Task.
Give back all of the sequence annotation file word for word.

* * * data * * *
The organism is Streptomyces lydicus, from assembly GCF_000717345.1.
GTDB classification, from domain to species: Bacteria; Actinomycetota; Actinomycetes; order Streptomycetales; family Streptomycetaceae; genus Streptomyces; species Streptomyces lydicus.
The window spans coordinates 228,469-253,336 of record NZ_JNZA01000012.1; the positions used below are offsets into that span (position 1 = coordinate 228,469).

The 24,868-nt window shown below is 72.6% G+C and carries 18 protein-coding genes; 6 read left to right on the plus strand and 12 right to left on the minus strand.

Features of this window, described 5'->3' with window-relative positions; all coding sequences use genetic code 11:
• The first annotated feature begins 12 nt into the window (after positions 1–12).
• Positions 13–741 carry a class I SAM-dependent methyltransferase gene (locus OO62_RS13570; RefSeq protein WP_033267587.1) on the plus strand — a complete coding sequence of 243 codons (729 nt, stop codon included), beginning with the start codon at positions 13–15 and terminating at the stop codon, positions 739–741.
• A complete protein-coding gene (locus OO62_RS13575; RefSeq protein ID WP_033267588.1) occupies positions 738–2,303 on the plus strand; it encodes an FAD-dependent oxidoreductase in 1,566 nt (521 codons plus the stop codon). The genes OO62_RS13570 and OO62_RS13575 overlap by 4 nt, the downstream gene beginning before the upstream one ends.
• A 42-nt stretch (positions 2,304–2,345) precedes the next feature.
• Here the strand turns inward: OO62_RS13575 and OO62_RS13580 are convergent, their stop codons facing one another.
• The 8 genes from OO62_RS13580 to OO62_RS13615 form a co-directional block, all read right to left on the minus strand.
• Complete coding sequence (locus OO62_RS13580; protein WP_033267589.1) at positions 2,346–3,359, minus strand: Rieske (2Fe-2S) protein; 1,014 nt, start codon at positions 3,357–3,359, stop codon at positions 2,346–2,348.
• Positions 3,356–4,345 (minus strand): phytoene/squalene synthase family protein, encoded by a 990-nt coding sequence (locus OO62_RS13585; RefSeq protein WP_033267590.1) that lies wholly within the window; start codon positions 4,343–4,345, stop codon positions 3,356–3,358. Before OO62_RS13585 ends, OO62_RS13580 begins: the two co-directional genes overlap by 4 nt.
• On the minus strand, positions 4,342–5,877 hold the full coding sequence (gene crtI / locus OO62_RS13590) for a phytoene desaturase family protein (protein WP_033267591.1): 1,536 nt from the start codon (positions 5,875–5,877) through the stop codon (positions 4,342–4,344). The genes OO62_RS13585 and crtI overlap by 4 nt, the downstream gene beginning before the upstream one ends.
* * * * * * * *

The organism is Streptomyces lydicus, from assembly GCF_000717345.1.
GTDB classification, from domain to species: Bacteria; Actinomycetota; Actinomycetes; order Streptomycetales; family Streptomycetaceae; genus Streptomyces; species Streptomyces lydicus.
The window spans coordinates 228,469-253,336 of record NZ_JNZA01000012.1; the positions used below are offsets into that span (position 1 = coordinate 228,469).

The 24,868-nt window shown below is 72.6% G+C and carries 18 protein-coding genes; 6 read left to right on the plus strand and 12 right to left on the minus strand.

Features of this window, described 5'->3' with window-relative positions; all coding sequences use genetic code 11:
• The first annotated feature begins 12 nt into the window (after positions 1–12).
• Positions 13–741 carry a class I SAM-dependent methyltransferase gene (locus OO62_RS13570; RefSeq protein WP_033267587.1) on the plus strand — a complete coding sequence of 243 codons (729 nt, stop codon included), beginning with the start codon at positions 13–15 and terminating at the stop codon, positions 739–741.
• A complete protein-coding gene (locus OO62_RS13575; RefSeq protein ID WP_033267588.1) occupies positions 738–2,303 on the plus strand; it encodes an FAD-dependent oxidoreductase in 1,566 nt (521 codons plus the stop codon). The genes OO62_RS13570 and OO62_RS13575 overlap by 4 nt, the downstream gene beginning before the upstream one ends.
• A 42-nt stretch (positions 2,304–2,345) precedes the next feature.
• Here the strand turns inward: OO62_RS13575 and OO62_RS13580 are convergent, their stop codons facing one another.
• The 8 genes from OO62_RS13580 to OO62_RS13615 form a co-directional block, all read right to left on the minus strand.
• Complete coding sequence (locus OO62_RS13580; protein WP_033267589.1) at positions 2,346–3,359, minus strand: Rieske (2Fe-2S) protein; 1,014 nt, start codon at positions 3,357–3,359, stop codon at positions 2,346–2,348.
• Positions 3,356–4,345 (minus strand): phytoene/squalene synthase family protein, encoded by a 990-nt coding sequence (locus OO62_RS13585; RefSeq protein WP_033267590.1) that lies wholly within the window; start codon positions 4,343–4,345, stop codon positions 3,356–3,358. Before OO62_RS13585 ends, OO62_RS13580 begins: the two co-directional genes overlap by 4 nt.
• On the minus strand, positions 4,342–5,877 hold the full coding sequence (gene crtI / locus OO62_RS13590) for a phytoene desaturase family protein (protein WP_033267591.1): 1,536 nt from the start codon (positions 5,875–5,877) through the stop codon (positions 4,342–4,344). The genes OO62_RS13585 and crtI overlap by 4 nt, the downstream gene beginning before the upstream one ends.